- Lovely exterior with old windows
- Good Medieval benchends
- Massive granite Norman font
- Charming 20th century roofbosses
- Fine Medieval rood screen
- Lovely tiles in the chancel
- Striking pulpit
A bit of Broadwoodwidger history
A large, fertile parish in West Devon, well watered and goodly earthed, the wealthiest in the Deanery of Tavistock in 1290-1, Broadwoodwidger, along with the local manor, was willed to Frithelstock Priory by Bishop of Exeter, Walter de Stapeldon, in 1332.
Why? Well, this action gives a little insight into Medieval religion and life. For one thing, to cut a long story short, Walter, along with his brother Richard, was murdered by a mob in London in 1326
“His head was chopped off and his body was thrown onto a dunghill ‘to be torn and devoured by dogs’”
Apparently because Londoners were not impressed with Walter’s boss, Edward II, and truth be told not many other folk were either, though why they took it out on poor old Walter…?
The gift of Broadwoodwidger church, the advowson as it is called, meant that the priors had the right to the tithes (a 10% tax on all production) of the parish and to choose the priest; unsurprisingly, the priest would usually come from the priory and near most of the tithes ended up back there.
In return the Priory had to say a mass every day for the souls of Walter and Richard, and feed 100 poor folk every year on their anniversary.
Walter’s donation allowed the Priory to triple in size, and as priories helped the sick and destitute, offered shelter to travellers, and cared for souls, this was a win win in many eyes.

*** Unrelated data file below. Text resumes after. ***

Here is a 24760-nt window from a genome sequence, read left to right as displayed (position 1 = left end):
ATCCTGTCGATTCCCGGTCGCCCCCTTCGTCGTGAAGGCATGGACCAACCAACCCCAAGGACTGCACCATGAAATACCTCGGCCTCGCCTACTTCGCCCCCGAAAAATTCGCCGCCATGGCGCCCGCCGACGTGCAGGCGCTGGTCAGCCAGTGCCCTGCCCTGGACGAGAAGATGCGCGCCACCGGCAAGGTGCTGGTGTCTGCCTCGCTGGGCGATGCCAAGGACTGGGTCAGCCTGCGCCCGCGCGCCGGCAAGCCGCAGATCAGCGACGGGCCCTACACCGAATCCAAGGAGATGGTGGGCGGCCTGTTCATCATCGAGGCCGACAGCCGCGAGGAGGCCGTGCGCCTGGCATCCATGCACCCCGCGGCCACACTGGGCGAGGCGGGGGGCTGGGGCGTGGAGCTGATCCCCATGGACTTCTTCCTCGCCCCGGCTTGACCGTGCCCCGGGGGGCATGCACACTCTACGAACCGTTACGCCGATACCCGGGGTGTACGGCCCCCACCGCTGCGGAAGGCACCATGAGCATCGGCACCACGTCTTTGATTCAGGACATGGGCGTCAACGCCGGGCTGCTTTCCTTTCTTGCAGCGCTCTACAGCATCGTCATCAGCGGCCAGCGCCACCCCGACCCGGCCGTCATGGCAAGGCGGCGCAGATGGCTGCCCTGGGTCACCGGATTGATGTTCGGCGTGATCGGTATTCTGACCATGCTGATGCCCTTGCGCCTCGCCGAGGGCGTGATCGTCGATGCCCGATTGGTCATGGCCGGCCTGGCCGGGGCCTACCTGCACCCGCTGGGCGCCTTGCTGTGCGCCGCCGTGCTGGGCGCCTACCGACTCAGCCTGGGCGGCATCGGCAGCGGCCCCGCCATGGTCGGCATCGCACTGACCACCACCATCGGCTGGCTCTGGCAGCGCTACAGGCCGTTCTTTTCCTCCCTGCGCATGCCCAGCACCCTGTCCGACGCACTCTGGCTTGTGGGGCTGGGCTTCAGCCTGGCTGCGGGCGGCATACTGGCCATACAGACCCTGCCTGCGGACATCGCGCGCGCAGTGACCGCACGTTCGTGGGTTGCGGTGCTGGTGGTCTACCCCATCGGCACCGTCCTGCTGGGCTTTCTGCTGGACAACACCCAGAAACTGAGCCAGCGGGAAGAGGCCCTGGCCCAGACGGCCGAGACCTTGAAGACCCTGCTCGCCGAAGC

Broadwoodwidger church and parish
The church has been around for a bit, dating from the twelfth century (the bottom part of the tower and font), through the thirteenth (nave and chancel), fourteenth (north transept and south chapel) and late fifteenth or early sixteenth (south aisle and chancel). The nineteenth century saw a careful renovation and the twentieth a new roof.
More importantly folk carried on caring for each other from this church, the centre of the community. Long before national education, in 1821 when children of all ages were working long hours in factories and mills, often with no pay, suffering horrific dangers, abuse and constant injuries, Broadwoodwidger had a free school set up by the priest and public subscription.
That surely is a fine thing.
The church building
On the north side are these stunning windows, beauties through and through. The left hand one is thirteenth century Early English, a triple lancet as they say, and the right hand one is late fourteenth century, Perpendicular style.
Just think of all they have seen in their lives, the joys and sorrows, the secrets and gossip…
The porch has a fine south face, well-laid large granite blocks, with a clean-lined doorway, really very good, almost starkly modern in its design. This is the work of a master.